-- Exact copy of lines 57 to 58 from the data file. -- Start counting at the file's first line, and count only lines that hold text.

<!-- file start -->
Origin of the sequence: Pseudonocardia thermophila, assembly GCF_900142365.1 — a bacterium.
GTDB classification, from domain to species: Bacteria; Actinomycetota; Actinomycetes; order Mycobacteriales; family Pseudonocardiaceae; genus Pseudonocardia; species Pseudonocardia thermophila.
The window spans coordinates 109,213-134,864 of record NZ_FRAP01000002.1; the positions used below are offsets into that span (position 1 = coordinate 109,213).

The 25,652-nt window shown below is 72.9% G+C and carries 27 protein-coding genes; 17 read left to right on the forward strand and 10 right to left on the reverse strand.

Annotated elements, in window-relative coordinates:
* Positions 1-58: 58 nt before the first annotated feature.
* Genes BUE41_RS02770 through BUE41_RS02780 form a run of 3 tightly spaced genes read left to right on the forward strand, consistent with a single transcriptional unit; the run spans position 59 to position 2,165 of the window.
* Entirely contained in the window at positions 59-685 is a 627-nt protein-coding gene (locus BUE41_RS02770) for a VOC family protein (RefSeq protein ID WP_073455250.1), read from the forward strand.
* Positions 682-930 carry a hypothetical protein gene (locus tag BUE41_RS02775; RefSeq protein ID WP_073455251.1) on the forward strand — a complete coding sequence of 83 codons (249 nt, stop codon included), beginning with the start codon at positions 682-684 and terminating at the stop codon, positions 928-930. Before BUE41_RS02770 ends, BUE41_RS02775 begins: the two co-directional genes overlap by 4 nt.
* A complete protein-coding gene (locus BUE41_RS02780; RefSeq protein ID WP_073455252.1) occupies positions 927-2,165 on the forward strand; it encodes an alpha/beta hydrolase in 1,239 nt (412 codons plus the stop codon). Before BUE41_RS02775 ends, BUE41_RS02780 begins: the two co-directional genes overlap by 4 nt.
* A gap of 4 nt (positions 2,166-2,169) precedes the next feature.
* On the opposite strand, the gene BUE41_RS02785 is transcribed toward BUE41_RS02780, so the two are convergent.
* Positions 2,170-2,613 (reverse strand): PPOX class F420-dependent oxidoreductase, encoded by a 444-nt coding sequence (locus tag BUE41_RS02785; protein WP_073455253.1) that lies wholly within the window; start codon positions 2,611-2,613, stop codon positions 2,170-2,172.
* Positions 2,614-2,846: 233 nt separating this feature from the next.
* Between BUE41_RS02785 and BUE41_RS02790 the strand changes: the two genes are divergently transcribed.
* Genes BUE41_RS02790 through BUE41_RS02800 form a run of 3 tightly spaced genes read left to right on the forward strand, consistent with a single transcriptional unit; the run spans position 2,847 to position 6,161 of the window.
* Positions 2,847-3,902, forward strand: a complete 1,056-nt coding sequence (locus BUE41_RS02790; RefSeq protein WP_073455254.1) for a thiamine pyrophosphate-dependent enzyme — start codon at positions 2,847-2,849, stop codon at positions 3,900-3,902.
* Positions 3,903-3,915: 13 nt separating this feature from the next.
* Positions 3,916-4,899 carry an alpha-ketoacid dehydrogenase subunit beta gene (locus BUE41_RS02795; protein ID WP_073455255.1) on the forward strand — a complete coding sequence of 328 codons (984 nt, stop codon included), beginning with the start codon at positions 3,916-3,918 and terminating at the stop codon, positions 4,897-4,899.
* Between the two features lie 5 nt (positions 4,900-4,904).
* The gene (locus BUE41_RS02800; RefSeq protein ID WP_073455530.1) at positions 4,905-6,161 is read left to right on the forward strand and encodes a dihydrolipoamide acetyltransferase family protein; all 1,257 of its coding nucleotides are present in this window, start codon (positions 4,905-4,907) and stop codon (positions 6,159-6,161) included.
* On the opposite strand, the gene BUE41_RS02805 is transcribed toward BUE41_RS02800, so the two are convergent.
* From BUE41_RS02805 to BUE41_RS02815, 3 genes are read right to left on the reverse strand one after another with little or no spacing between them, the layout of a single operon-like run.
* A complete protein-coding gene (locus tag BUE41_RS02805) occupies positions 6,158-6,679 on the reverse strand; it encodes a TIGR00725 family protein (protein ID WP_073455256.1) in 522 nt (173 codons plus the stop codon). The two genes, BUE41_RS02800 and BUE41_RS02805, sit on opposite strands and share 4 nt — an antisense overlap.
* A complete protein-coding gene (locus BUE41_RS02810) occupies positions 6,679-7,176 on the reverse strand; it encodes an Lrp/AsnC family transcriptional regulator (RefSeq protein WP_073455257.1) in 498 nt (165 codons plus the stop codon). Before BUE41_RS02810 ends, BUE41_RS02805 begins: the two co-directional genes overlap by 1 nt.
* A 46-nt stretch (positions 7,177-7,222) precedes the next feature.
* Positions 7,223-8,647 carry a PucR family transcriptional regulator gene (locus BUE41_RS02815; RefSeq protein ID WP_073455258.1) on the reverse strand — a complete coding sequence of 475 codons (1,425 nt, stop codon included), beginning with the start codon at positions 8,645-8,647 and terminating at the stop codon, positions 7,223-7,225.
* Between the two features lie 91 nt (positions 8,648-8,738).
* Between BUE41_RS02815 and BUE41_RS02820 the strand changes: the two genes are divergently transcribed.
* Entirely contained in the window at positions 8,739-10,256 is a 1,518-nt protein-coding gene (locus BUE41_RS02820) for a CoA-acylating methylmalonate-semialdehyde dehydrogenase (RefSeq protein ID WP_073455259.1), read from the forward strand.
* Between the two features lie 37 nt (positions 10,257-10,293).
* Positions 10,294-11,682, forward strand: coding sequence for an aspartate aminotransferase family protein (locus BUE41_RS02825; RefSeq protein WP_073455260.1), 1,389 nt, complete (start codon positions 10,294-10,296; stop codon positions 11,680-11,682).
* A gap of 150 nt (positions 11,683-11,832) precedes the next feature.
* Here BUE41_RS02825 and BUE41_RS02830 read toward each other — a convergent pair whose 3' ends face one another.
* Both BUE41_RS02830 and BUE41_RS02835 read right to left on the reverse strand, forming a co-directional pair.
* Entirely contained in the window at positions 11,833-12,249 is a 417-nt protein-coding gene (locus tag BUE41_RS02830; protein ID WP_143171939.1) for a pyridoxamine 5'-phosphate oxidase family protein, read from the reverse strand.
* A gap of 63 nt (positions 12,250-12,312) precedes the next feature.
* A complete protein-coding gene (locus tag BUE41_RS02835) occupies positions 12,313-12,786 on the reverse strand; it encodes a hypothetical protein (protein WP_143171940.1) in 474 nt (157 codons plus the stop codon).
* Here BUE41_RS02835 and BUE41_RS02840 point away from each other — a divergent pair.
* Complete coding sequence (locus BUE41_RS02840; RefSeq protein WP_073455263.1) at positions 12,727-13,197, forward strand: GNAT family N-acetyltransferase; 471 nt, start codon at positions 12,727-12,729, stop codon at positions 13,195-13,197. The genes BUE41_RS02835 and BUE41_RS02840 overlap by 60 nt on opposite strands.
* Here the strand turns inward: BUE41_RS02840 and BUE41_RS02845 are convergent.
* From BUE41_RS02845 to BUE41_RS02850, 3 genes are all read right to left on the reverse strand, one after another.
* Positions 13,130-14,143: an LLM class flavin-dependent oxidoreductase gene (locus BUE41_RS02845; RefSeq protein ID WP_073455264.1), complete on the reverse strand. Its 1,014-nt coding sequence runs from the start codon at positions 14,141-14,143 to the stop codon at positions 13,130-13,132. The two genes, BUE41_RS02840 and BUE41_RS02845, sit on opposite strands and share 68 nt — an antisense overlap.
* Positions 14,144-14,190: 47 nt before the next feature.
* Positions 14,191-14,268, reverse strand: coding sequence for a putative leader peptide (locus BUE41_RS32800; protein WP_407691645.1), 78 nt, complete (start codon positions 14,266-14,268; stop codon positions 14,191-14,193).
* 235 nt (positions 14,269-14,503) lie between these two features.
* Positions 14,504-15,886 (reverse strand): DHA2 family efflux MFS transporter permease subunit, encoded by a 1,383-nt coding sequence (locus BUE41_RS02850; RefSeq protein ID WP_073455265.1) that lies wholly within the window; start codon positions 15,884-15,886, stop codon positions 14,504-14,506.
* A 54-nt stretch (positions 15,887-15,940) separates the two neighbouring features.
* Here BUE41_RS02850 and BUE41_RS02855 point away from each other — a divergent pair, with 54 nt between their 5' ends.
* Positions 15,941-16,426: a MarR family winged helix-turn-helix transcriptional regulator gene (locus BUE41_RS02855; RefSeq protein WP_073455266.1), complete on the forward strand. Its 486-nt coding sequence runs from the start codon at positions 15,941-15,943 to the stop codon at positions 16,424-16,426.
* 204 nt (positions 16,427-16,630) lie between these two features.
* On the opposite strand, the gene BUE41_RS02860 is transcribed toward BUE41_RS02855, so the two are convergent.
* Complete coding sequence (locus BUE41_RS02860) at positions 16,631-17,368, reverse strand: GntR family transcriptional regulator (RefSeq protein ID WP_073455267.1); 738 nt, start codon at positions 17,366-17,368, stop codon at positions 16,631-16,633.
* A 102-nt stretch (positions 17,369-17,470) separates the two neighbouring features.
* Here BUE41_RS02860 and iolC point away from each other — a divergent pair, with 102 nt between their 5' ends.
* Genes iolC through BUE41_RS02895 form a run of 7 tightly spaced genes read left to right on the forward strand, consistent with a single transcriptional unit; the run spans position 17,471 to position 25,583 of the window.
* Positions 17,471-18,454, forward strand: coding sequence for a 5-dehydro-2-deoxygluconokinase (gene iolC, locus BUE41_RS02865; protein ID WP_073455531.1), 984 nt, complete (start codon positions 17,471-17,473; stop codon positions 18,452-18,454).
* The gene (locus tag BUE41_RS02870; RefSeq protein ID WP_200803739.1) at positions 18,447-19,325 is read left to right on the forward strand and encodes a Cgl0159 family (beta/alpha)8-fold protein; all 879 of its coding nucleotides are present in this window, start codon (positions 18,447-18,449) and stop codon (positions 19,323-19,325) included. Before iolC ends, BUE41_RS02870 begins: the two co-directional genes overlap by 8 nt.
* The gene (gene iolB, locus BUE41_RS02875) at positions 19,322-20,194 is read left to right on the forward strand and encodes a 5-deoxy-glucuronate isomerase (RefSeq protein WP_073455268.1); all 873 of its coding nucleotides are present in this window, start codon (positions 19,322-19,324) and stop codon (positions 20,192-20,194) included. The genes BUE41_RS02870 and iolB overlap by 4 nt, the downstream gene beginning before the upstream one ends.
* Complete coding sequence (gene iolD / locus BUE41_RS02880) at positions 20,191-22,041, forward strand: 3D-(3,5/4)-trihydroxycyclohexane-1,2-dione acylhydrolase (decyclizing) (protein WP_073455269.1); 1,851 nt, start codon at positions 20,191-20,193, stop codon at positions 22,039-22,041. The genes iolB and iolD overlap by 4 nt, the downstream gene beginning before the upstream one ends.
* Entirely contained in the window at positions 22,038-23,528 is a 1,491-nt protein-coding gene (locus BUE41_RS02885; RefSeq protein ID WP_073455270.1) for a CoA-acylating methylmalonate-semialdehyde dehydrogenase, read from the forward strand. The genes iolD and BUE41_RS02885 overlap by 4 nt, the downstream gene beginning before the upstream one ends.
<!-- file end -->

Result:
* Positions 17,471-18,454, forward strand: coding sequence for a 5-dehydro-2-deoxygluconokinase (gene iolC, locus BUE41_RS02865; protein ID WP_073455531.1), 984 nt, complete (start codon positions 17,471-17,473; stop codon positions 18,452-18,454).
* The gene (locus tag BUE41_RS02870; RefSeq protein ID WP_200803739.1) at positions 18,447-19,325 is read left to right on the forward strand and encodes a Cgl0159 family (beta/alpha)8-fold protein; all 879 of its coding nucleotides are present in this window, start codon (positions 18,447-18,449) and stop codon (positions 19,323-19,325) included. Before iolC ends, BUE41_RS02870 begins: the two co-directional genes overlap by 8 nt.